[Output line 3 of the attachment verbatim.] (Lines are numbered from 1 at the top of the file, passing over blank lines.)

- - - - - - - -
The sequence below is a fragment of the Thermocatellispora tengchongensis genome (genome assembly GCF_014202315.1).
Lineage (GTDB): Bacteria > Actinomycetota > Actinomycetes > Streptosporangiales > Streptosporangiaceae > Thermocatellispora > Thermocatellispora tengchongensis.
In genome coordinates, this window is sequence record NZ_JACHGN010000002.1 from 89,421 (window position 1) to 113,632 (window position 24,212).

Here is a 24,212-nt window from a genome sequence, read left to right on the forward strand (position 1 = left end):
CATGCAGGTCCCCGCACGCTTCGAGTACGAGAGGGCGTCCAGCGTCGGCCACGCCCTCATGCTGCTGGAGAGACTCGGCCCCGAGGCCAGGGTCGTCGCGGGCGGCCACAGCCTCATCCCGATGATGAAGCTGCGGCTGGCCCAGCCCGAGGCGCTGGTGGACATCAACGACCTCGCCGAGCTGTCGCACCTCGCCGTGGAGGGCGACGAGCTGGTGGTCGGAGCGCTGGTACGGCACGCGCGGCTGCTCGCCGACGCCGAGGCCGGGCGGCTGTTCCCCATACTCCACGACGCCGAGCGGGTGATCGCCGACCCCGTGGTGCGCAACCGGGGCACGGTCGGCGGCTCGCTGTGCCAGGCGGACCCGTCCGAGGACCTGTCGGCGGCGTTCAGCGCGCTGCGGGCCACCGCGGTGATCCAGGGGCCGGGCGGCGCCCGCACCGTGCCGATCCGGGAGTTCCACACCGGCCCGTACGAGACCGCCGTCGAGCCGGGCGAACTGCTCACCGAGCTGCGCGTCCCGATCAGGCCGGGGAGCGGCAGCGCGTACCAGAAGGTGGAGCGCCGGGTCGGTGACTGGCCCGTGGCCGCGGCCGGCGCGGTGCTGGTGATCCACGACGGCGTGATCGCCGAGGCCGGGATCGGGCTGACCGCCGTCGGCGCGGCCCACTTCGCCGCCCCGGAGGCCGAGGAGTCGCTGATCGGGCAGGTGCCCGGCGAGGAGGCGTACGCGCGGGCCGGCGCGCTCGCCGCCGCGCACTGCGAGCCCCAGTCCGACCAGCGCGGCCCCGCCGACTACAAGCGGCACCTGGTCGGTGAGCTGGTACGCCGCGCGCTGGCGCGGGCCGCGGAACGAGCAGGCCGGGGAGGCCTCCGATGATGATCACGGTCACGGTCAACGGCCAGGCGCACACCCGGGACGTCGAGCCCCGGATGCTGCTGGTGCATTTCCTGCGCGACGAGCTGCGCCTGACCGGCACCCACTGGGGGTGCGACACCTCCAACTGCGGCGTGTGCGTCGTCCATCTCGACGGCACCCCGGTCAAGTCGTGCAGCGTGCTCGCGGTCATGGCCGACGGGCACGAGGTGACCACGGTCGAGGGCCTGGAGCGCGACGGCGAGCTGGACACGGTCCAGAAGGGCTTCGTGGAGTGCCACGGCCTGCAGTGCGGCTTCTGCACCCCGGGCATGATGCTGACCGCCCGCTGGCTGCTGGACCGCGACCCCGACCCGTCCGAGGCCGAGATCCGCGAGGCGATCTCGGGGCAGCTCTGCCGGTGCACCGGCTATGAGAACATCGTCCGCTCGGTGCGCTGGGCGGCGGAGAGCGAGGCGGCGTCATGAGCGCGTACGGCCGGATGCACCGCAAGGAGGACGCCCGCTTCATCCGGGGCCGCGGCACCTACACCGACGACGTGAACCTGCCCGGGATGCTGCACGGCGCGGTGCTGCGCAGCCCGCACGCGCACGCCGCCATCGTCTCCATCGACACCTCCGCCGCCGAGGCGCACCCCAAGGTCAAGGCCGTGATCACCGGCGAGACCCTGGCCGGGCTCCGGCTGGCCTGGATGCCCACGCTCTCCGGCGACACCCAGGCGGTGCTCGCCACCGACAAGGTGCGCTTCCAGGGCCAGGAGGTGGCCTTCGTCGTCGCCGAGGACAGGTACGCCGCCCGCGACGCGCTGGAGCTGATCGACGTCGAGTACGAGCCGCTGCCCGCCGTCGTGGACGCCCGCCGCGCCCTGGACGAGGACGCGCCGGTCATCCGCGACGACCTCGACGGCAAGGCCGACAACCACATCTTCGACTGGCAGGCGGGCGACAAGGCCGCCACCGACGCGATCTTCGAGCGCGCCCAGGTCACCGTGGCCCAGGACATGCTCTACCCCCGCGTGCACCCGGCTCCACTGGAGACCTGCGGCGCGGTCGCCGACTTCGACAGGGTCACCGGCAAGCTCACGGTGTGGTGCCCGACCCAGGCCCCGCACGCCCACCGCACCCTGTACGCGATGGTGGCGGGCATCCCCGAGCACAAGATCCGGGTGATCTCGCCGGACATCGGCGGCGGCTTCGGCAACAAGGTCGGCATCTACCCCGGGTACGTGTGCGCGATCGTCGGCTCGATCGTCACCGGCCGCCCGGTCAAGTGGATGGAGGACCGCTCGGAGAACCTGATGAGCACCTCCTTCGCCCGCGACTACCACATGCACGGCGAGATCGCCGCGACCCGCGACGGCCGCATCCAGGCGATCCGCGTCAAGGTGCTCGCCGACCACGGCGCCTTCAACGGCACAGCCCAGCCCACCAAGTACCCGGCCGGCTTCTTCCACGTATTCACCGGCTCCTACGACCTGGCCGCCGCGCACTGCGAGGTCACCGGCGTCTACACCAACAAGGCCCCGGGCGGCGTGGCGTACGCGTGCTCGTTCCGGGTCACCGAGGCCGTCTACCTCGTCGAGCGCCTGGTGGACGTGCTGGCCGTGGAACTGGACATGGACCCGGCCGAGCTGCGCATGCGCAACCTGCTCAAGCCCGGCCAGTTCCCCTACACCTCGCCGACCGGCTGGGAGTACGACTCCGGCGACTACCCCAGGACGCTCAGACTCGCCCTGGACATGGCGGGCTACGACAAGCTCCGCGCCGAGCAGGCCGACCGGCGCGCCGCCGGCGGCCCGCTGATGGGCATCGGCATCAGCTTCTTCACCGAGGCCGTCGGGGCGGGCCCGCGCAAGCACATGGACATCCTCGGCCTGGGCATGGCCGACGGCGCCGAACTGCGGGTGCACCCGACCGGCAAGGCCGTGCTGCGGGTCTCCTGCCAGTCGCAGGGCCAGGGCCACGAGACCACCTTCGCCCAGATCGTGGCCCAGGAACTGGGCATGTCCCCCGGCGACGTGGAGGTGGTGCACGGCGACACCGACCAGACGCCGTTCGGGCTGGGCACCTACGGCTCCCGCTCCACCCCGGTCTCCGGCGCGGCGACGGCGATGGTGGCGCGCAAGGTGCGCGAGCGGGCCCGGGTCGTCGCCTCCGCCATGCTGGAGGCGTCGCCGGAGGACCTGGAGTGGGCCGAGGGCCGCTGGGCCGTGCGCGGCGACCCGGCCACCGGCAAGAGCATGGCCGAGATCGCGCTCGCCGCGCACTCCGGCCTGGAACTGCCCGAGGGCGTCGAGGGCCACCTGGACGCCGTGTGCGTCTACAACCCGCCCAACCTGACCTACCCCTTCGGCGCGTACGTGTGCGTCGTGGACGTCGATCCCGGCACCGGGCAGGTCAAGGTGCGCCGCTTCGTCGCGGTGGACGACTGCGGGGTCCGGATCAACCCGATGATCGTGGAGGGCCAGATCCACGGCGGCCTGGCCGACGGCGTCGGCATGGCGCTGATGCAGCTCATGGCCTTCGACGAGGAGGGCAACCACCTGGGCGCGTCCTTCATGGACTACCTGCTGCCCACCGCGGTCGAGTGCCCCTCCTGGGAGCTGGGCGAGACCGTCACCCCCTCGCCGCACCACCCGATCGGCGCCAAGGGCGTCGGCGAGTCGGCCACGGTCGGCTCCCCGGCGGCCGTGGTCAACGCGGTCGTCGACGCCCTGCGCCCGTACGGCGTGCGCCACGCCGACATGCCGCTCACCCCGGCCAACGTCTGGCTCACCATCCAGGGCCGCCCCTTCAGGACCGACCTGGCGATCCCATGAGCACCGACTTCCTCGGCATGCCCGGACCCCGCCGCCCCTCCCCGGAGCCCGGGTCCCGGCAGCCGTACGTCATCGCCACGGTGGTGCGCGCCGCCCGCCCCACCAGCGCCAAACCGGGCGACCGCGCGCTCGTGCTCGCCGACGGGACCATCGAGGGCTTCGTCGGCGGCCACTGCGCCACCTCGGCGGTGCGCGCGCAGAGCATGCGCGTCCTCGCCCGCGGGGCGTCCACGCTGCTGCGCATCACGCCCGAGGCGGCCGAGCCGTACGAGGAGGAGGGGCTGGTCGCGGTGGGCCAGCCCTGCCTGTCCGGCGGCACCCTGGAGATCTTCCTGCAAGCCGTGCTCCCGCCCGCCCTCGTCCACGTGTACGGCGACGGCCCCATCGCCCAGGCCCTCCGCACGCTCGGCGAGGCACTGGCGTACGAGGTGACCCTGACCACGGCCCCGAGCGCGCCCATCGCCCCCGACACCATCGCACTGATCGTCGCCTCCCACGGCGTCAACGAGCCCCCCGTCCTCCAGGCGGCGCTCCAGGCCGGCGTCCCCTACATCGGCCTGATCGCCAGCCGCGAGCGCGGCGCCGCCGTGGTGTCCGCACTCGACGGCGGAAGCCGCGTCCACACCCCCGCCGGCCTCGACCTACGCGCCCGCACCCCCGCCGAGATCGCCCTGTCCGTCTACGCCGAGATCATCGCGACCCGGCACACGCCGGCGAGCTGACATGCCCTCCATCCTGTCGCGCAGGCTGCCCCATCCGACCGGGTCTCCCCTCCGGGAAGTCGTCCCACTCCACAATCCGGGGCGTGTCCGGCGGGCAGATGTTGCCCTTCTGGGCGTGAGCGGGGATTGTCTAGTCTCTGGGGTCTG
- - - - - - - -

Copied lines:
In genome coordinates, this window is sequence record NZ_JACHGN010000002.1 from 89,421 (window position 1) to 113,632 (window position 24,212).